Let Grow Takes a Look at Crime Statistics

Even with the crime spike during COVID, we aren't back to the bad old days.

Do you feel like your children are living in a far more dangerous time than you grew up in? In a world full of screaming headlines, that’s understandable. It sometimes feels no child is safe.

So — what are the actual statistics? Below we’ll get to the graphs, and what is happening with today’s crime rate. But first, let us address the top parental fear: Child kidnapping.

Kidnapping numbers are a little hard to come by. The Justice Department seems to issue a report only about once every 15 years. The most recent was in 2016. As Let Grow President Lenore Skenazy wrote in The Wall Street Journal at the time:

In the past two decades stranger-danger child murders have dropped enormously, according to a new Justice Department report. In 1997 there were 115 “stereotypical” kidnappings of children under age 17—“stereotypical” roughly translating to “like the ones you see on ‘Law & Order.’ ” These are kidnappings at the hands of a stranger or slight acquaintance.

Last week the department released a bulletin with figures for 2011. Roughly the same number of kidnappings, 105, occurred, but only 8% ended in murder. In 1997, by contrast, 40% did. Today, children kidnapped by a stranger have a 92% chance of making it home.

Any crime against any child is heart-wrenching. Obviously! But the fact that almost all the minors kidnapped now make it home alive is good news about a terrible situation. And contrary to common perception, said David Finkelhor, head of the Crimes Against Children Research Center: While “the poster kids for stranger-danger have often been very young,” the most common age of victims is 12 to 17.

Lastly, to give us a little more perspective, Warwick Cairns, author of “How to Live Dangerously,” crunched the numbers and determined this:

If for some strange reason you WANTED your child to be kidnapped by a stranger, how long would you have to keep them outside, unattended, for this to be statistically likely to happen?

750,000 years.

This surprises almost everyone — and helps to put our fears into perspective.

So now, let’s move on to what’s happening with crime in general in America.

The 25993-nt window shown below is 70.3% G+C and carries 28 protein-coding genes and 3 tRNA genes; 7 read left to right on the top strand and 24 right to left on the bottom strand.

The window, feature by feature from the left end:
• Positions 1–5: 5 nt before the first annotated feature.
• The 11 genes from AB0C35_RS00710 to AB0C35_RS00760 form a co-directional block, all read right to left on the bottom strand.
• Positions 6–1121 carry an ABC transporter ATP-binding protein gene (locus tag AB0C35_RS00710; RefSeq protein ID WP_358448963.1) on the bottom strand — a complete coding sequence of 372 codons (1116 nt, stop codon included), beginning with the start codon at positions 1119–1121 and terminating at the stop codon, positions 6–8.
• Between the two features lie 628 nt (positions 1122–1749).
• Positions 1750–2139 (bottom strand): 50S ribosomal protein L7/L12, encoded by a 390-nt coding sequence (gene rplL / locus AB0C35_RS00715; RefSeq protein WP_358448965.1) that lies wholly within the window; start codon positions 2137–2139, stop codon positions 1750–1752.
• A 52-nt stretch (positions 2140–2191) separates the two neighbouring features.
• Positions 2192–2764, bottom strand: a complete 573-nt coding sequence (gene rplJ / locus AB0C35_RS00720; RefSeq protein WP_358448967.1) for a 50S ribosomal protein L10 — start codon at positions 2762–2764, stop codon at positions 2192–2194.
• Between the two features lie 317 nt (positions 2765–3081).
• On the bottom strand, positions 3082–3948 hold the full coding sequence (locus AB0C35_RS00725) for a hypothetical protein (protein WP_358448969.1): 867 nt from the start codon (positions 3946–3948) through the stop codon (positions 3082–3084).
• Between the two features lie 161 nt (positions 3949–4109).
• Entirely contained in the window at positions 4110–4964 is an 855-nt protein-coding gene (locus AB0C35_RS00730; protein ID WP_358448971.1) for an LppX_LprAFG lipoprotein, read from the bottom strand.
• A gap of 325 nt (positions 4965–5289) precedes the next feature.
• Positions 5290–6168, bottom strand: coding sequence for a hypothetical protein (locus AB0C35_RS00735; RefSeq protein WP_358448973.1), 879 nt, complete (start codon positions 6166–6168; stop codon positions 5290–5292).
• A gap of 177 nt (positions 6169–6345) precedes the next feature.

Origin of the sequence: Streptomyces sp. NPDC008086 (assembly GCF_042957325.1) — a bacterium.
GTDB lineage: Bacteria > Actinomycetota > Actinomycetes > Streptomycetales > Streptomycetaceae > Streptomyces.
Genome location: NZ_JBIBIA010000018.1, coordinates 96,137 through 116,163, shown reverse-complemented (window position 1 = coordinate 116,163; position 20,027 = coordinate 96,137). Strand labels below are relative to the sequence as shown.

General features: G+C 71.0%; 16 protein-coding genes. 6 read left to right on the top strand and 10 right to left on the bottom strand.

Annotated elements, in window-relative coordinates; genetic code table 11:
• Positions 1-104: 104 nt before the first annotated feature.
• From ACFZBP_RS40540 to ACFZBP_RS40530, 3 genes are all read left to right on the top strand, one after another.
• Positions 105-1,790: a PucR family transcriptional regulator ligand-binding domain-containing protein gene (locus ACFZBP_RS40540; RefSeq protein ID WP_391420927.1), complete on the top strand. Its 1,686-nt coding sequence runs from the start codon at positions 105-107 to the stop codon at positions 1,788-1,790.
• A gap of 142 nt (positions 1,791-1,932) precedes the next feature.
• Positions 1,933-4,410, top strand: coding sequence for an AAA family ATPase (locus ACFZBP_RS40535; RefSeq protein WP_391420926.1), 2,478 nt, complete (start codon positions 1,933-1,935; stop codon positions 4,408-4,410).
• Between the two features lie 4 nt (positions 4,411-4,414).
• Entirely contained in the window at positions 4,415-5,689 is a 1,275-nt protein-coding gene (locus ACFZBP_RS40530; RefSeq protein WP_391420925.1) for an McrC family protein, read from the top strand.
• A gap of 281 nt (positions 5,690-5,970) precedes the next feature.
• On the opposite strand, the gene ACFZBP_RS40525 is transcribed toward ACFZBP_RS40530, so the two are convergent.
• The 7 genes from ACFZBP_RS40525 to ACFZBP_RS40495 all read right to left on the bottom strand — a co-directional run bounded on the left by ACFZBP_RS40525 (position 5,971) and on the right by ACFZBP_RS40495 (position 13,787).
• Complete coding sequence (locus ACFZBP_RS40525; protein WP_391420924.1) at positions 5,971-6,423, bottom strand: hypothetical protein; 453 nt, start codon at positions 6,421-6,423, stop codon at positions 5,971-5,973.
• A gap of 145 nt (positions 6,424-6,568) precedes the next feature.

The Current U.S. Crime Rate

In truth, there is bad news: The U.S. murder rate has been going up these past two crazy years.

So how can there be any good news? Well, there sort of is:

The murder rate today is actually lower today than it was in the ’90s — even with the crime increase of the COVID era.

As the Council on Criminal Justice reports:

Murder has declined substantially in the U.S. since the early 1990s, although increases occurred in 2005 and 2006, and again in 2015 and 2016. In 2021, the homicide rate for the cities studied was about half what it was for those cities 29 years ago (15 deaths per 100,000 residents in those cities versus 28 per 100,000 in 1993). 

Even With the 2020-2021 Increase, Today’s Murder Rate is Lower Than in the ’70s, ’80s & ’90s

The New York Times reports that the murder rate rose 30% in 2020 and kept going up — though more slowly — in 2021.

Yet the rate is still lower than when many of today’s parents were kids, as this graph of FBI stats shows:

And the same goes for the entire category of violent crime: The recent increase is undeniable — but so is the decrease compared to the violent crime rates of the ’90s. This graph comes from CNN:

Here are some slightly older graphs that may provide some perspective — namely, that when crime has gone down for a while and then goes back up, that’s disturbing. But we are not back to the bad old days of a generation ago.


More Facts About Crime, Kids and Stranger-Danger

Table of Contents


Get the Facts: Crimes Against Children
The Truth About Stranger-Danger and Child Abduction
Additional Crime Statistics Resources


Get the Facts: Crimes Against Children

Viral Facebook posts would have you believe that human traffickers are lurking in every Walmart, predators stalk every playground, and schools are dangerous places to be. Take a look at some of the actual crime statistics involving children.